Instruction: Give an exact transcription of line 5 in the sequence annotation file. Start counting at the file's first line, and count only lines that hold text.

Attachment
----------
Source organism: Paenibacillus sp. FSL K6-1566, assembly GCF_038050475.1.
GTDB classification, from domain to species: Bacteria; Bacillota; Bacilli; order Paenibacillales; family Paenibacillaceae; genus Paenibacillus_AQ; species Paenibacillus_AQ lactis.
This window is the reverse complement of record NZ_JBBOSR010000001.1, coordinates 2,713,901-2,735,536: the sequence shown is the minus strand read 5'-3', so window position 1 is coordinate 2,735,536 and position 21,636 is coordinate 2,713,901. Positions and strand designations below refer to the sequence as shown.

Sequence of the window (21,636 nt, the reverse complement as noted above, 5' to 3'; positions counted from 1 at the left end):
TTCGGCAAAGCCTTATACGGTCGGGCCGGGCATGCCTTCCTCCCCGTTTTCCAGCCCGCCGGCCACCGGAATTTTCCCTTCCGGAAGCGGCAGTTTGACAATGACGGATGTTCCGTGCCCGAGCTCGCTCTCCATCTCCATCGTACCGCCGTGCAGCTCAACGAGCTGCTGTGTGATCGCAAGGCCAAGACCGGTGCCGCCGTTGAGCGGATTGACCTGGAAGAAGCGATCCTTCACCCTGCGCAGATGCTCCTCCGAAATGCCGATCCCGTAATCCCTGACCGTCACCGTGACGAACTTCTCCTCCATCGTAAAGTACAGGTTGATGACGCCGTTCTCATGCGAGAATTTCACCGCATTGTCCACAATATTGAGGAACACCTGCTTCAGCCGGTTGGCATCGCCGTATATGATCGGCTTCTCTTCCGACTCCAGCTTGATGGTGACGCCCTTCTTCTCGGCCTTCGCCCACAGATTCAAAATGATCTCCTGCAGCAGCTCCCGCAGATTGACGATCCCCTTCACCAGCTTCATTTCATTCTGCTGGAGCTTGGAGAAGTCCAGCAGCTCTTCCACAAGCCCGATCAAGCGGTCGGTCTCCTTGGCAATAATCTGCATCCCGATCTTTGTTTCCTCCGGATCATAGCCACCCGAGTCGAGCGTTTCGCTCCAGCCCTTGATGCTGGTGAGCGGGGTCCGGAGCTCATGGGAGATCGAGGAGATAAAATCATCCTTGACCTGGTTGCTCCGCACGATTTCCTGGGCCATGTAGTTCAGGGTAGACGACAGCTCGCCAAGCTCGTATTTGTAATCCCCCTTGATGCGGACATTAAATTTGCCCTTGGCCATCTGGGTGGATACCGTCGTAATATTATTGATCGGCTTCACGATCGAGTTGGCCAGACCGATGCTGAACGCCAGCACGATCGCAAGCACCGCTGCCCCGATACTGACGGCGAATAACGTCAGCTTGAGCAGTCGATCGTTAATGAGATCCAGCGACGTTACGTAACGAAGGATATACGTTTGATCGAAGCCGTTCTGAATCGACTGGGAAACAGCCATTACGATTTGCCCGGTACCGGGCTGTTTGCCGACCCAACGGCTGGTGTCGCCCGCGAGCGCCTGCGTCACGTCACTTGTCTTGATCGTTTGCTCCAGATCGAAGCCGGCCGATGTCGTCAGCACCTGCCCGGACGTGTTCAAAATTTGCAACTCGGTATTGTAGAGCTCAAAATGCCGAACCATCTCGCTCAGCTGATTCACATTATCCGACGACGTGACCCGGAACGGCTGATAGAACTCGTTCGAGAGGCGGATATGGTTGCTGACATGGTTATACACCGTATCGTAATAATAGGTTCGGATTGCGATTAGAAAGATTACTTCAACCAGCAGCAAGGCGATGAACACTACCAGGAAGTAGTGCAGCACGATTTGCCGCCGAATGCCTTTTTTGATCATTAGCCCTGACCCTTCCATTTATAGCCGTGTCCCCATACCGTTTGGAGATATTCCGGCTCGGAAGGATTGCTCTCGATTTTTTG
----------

TTCGGCAAAGCCTTATACGGTCGGGCCGGGCATGCCTTCCTCCCCGTTTTCCAGCCCGCCGGCCACCGGAATTTTCCCTTCCGGAAGCGGCAGTTTGACAATGACGGATGTTCCGTGCCCGAGCTCGCTCTCCATCTCCATCGTACCGCCGTGCAGCTCAACGAGCTGCTGTGTGATCGCAAGGCCAAGACCGGTGCCGCCGTTGAGCGGATTGACCTGGAAGAAGCGATCCTTCACCCTGCGCAGATGCTCCTCCGAAATGCCGATCCCGTAATCCCTGACCGTCACCGTGACGAACTTCTCCTCCATCGTAAAGTACAGGTTGATGACGCCGTTCTCATGCGAGAATTTCACCGCATTGTCCACAATATTGAGGAACACCTGCTTCAGCCGGTTGGCATCGCCGTATATGATCGGCTTCTCTTCCGACTCCAGCTTGATGGTGACGCCCTTCTTCTCGGCCTTCGCCCACAGATTCAAAATGATCTCCTGCAGCAGCTCCCGCAGATTGACGATCCCCTTCACCAGCTTCATTTCATTCTGCTGGAGCTTGGAGAAGTCCAGCAGCTCTTCCACAAGCCCGATCAAGCGGTCGGTCTCCTTGGCAATAATCTGCATCCCGATCTTTGTTTCCTCCGGATCATAGCCACCCGAGTCGAGCGTTTCGCTCCAGCCCTTGATGCTGGTGAGCGGGGTCCGGAGCTCATGGGAGATCGAGGAGATAAAATCATCCTTGACCTGGTTGCTCCGCACGATTTCCTGGGCCATGTAGTTCAGGGTAGACGACAGCTCGCCAAGCTCGTATTTGTAATCCCCCTTGATGCGGACATTAAATTTGCCCTTGGCCATCTGGGTGGATACCGTCGTAATATTATTGATCGGCTTCACGATCGAGTTGGCCAGACCGATGCTGAACGCCAGCACGATCGCAAGCACCGCTGCCCCGATACTGACGGCGAATAACGTCAGCTTGAGCAGTCGATCGTTAATGAGATCCAGCGACGTTACGTAACGAAGGATATACGTTTGATCGAAGCCGTTCTGAATCGACTGGGAAACAGCCATTACGATTTGCCCGGTACCGGGCTGTTTGCCGACCCAACGGCTGGTGTCGCCCGCGAGCGCCTGCGTCACGTCACTTGTCTTGATCGTTTGCTCCAGATCGAAGCCGGCCGATGTCGTCAGCACCTGCCCGGACGTGTTCAAAATTTGCAACTCGGTATTGTAGAGCTCAAAATGCCGAACCATCTCGCTCAGCTGATTCACATTATCCGACGACGTGACCCGGAACGGCTGATAGAACTCGTTCGAGAGGCGGATATGGTTGCTGACATGGTTATACACCGTATCGTAATAATAGGTTCGGATTGCGATTAGAAAGATTACTTCAACCAGCAGCAAGGCGATGAACACTACCAGGAAGTAGTGCAGCACGATTTGCCGCCGAATGCCTTTTTTGATCATTAGCCCTGACCCTTCCATTTATAGCCGTGTCCCCATACCGTTTGGAGATATTCCGGCTCGGAAGGATTGCTCTCGATTTTTTG